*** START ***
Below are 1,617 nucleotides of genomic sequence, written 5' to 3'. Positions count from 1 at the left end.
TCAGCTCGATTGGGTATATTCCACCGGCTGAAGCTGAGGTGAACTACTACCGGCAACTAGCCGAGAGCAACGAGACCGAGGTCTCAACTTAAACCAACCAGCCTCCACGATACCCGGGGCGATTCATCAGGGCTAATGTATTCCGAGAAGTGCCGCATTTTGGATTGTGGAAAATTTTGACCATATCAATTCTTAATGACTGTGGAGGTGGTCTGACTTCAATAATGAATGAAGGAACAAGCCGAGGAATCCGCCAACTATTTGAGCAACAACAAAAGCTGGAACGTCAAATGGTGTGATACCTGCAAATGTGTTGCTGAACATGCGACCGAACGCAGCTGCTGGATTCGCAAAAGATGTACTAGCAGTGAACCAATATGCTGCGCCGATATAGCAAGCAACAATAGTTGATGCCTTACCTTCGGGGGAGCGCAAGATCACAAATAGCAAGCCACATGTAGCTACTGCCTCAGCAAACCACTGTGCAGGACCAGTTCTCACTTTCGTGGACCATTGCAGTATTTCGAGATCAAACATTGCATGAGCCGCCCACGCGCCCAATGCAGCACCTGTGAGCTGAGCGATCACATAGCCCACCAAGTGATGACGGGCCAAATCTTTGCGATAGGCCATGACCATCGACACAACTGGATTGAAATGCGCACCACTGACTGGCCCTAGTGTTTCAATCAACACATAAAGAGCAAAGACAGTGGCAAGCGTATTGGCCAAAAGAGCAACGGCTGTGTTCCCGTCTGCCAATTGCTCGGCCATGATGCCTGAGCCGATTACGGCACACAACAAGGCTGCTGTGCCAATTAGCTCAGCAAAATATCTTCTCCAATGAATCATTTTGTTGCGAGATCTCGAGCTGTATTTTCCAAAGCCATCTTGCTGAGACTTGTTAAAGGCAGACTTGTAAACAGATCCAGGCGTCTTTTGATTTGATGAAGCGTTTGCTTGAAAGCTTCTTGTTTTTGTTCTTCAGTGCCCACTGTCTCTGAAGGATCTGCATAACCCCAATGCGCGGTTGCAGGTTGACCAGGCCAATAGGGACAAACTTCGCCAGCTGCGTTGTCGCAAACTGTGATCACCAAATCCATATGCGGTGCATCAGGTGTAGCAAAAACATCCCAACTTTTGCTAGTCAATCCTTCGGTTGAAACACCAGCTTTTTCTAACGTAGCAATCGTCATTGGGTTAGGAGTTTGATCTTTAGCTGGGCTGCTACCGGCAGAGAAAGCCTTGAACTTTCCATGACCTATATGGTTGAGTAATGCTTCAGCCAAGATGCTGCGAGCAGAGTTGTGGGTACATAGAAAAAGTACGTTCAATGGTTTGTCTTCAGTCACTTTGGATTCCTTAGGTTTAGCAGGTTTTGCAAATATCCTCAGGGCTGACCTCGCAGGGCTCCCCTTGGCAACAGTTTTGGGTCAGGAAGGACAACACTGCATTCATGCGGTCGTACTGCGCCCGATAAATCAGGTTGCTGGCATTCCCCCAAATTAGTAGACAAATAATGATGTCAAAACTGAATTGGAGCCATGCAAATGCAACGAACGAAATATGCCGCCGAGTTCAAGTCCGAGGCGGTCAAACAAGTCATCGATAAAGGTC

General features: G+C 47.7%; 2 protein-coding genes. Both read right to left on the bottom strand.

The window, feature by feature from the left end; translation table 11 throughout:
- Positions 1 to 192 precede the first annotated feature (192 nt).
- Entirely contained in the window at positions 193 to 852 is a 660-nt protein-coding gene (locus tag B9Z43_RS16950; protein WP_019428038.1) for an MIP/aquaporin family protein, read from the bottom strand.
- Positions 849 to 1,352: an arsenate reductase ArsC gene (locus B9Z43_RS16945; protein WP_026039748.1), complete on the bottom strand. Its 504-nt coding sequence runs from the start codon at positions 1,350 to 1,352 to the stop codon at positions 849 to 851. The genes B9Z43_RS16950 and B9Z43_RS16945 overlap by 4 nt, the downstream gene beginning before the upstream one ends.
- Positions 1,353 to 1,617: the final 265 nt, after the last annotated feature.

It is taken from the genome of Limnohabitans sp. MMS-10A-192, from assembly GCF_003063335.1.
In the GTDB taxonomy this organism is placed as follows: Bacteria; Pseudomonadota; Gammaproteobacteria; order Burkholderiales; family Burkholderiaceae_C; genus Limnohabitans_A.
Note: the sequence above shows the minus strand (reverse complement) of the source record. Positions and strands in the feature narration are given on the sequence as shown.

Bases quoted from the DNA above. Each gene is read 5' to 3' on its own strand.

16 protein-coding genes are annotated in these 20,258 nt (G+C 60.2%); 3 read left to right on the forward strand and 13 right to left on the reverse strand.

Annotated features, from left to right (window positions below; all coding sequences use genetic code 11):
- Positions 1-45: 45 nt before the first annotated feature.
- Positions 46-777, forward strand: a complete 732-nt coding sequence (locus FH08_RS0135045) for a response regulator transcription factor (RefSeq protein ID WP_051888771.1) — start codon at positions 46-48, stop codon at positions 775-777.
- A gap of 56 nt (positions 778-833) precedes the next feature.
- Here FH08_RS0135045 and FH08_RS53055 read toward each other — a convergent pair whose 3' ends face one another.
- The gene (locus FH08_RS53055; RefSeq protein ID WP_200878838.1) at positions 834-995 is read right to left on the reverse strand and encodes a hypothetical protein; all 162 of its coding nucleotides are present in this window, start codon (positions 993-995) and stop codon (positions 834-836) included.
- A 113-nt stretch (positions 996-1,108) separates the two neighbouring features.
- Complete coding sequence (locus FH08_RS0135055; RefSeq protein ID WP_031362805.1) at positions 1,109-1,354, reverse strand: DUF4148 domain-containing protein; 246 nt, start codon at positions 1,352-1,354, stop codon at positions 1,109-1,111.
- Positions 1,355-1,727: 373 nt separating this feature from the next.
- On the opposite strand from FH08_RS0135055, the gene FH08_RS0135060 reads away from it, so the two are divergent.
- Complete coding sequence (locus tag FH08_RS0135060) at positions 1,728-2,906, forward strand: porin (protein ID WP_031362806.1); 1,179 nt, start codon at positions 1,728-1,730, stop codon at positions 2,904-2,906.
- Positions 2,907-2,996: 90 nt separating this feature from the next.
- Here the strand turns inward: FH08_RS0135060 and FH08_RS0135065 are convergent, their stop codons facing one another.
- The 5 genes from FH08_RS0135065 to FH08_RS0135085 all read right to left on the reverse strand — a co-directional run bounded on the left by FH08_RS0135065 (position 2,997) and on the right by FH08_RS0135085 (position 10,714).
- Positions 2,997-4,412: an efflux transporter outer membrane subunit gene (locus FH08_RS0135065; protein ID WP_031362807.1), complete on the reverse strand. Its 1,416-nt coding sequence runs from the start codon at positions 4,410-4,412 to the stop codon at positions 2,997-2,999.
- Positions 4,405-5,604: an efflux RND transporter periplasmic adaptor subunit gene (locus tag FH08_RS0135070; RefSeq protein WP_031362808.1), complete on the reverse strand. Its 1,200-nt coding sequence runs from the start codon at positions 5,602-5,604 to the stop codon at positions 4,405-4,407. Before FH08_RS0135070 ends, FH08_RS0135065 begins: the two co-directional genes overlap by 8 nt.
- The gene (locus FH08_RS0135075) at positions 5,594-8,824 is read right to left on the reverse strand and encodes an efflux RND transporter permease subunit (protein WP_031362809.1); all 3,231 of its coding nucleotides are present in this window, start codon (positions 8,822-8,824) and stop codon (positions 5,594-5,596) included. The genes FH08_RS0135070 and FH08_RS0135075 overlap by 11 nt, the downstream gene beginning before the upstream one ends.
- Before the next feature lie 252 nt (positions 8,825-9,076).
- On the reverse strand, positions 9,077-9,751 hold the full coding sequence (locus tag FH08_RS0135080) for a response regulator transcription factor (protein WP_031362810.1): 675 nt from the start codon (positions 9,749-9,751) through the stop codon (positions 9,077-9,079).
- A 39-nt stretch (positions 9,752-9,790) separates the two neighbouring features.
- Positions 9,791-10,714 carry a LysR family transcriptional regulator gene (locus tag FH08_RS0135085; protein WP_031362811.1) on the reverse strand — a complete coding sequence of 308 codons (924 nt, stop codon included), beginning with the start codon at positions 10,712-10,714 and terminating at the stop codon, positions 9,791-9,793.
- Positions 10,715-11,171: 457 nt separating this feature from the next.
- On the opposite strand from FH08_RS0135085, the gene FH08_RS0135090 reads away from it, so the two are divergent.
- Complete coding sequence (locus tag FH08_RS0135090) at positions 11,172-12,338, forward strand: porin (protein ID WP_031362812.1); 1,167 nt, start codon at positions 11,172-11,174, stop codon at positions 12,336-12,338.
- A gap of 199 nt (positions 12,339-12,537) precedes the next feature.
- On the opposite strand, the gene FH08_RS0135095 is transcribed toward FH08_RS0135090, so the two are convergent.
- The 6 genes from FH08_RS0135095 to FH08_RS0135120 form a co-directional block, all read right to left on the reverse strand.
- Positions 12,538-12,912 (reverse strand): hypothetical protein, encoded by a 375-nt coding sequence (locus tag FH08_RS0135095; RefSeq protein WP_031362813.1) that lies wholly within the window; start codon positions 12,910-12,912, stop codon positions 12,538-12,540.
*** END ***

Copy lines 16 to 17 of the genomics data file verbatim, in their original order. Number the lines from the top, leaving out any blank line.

- Positions 46-777, forward strand: a complete 732-nt coding sequence (locus FH08_RS0135045) for a response regulator transcription factor (RefSeq protein ID WP_051888771.1) — start codon at positions 46-48, stop codon at positions 775-777.
- A gap of 56 nt (positions 778-833) precedes the next feature.